Island Or Illusion?
Who knew that Tasmania – along with being a favorite haunt of fictional characters (often in fearful retreat from a pack of Tasmanian Devils) – is an actual place?! Until a few days ago, “Tasmania” was (in my mind) no more than a vague concept, with no known referent outside the realms of film and fiction.
But now – trusting the expert testimony of Wikipedia – I understand Tasmania to be an island state of Australia, located 150 miles south of the mainland’s southern-most tip. It consists of the large main island of Tasmania in addition to 334 smaller islands that surround it.
What’s now the island of Tasmania used to be continuous with the rest of Australia. But sometime around 10,000 years ago, the water of the Indian Ocean began to rise – eventually forming what is now known as the Bass Strait, which fully covered (and so rendered invisible) the land that had previously connected Tasmania with the Australian continent. So Tasmania now appears as a separate island, with the waters of the Bass Strait obscuring its deeper continuity with mainland Australia.
Just so: It’s our ignorant habit of attributing inherent existence (as separate, autonomous entities) to self and phenomena that obscures the dependently-arisen nature of all appearances, and the “one taste” (sweet or sea-salty?) of their ultimate reality. In Buddhism, the so-called “two truths doctrine” explores this relationship between appearance and ultimate reality.
The Two Truths Debate
One great thing about the island of Tasmania – and how I discovered it to be a real (in the sense of dependently-arisen) as apposed to just an imaginary entity, is that it’s home to Sonam Thakchoe – a former Tibetan Buddhist monk who currently teaches Buddhist philosophy at the University of Tasmania.
Mr. Thackchoe has written a book called The Two Truths Debate, which I haven’t yet read. What I have read is the excellent essay, The Theory Of The Two Truths, which I assume to be something like a condensed version of the book. Though this essay could definitely benefit from some thorough copy-editing, for the most part the grammatical errors do not detract from the overall precision and clarity of its presentation of the Two Truths debate among various Tibetan Buddhist schools/lineages.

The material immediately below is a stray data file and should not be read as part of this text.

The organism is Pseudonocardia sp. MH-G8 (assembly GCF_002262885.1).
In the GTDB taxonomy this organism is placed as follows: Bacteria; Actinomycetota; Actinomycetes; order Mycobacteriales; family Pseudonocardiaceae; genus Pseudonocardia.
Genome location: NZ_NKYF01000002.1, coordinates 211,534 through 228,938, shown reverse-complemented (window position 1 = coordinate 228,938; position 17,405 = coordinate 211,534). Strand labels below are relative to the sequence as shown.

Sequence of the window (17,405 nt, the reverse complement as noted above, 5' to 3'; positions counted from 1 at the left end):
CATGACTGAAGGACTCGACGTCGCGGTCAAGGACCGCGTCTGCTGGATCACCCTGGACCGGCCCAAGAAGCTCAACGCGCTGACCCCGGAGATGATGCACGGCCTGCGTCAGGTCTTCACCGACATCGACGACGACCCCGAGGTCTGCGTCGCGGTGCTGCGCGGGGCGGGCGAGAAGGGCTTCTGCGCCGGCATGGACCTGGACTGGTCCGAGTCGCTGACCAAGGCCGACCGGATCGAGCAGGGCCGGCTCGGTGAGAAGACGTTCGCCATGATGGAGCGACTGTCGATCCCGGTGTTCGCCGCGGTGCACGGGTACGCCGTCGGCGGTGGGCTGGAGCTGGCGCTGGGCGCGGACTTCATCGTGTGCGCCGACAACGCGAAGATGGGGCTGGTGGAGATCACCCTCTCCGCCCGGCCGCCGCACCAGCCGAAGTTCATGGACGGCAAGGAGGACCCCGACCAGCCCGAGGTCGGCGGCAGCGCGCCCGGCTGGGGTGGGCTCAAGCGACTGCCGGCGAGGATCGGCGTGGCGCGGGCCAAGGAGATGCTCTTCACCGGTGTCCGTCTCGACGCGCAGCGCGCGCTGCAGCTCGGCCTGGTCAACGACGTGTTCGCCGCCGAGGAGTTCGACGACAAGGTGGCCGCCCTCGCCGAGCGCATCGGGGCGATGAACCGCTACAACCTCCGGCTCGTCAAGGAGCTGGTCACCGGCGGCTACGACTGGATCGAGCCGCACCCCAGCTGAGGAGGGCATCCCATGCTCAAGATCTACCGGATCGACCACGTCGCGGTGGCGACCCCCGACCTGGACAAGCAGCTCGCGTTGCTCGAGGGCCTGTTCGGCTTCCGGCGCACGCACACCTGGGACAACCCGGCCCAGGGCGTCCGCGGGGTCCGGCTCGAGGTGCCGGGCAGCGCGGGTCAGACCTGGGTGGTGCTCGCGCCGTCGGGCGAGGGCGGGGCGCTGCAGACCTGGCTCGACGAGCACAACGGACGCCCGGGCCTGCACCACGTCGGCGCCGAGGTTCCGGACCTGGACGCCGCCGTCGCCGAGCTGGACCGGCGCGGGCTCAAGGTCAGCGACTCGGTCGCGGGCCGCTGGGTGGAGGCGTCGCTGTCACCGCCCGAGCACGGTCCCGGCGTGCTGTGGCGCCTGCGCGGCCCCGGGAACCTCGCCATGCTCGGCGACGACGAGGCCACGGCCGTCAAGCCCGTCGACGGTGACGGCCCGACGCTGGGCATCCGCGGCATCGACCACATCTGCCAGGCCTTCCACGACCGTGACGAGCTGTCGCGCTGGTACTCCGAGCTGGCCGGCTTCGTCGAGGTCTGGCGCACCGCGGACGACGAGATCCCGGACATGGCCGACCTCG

Though this isn’t easy reading, it is – imo – well worth the effort, for its overall effect as a kind of “mental floss,” viz. its power to remove the calcified plaque of reified notions; and clarify our understanding of the relationship between ultimate reality/truth and conventional reality/truth — by presenting a spectrum of interpretations of this relationship.
Affinities, Old & New
Among the offered interpretations of the Two Truths, the ones that, as of late, I’ve aligned most closely with are (1) Yogācāra, which is similar if not identical to an Advaita Vedanta view; and (2) Yogācāra-Svātantratika Madhyamaka. So almost as surprising as learning of the actual existence of Tasmania, was the genuine affinity I felt for the “ultimately real unique particulars” of the Sautrāntika tradition — a kind of materialism that seemed (upon first reading) genuinely useful and inspired: somehow in possession of at least a kernel of truth.
And the section on Prāsaṅgika Madhyamaka helped me to understand, more clearly than ever before, how making the claim that Ultimate Reality is not “intrinsically real” – isn’t necessarily an oxymoron 🙂
But the essay as a whole really is impossible to summarize – since already it offers a pithy summary of literally centuries of scholarly debate, rooted in the meditative insight of a number of accomplished practitioners. So once again, I can only encourage you to check it out for yourself.
Only Two Two-Truths?
What may be useful as an entry point, however, is the following passage from The Wisdom Chapter (p. 270) — which is what initially motivated me to search for more detailed analyses of the Two Truths, and which in and of itself is quite interesting for its description of just two alternate ways of interpreting the Two Truths:
Generally speaking, in the sutras and the shastras, there are two different methods of positing the two truths. According to the first method, the two truths are individually posited as being, on the one hand, the way that things actually are (gnas tshul), established by an investigation aiming at the ultimate level and, on the other hand, the way that things appear (snang tshul), established by an investigation that aims at the conventional level.
According to the second method, the knowing subject and its object are posited as the relative truth when the mode of being and the mode of appearance are at variance. They are posited as the ultimate truth when the mode of being and the mode of appearance are in agreement.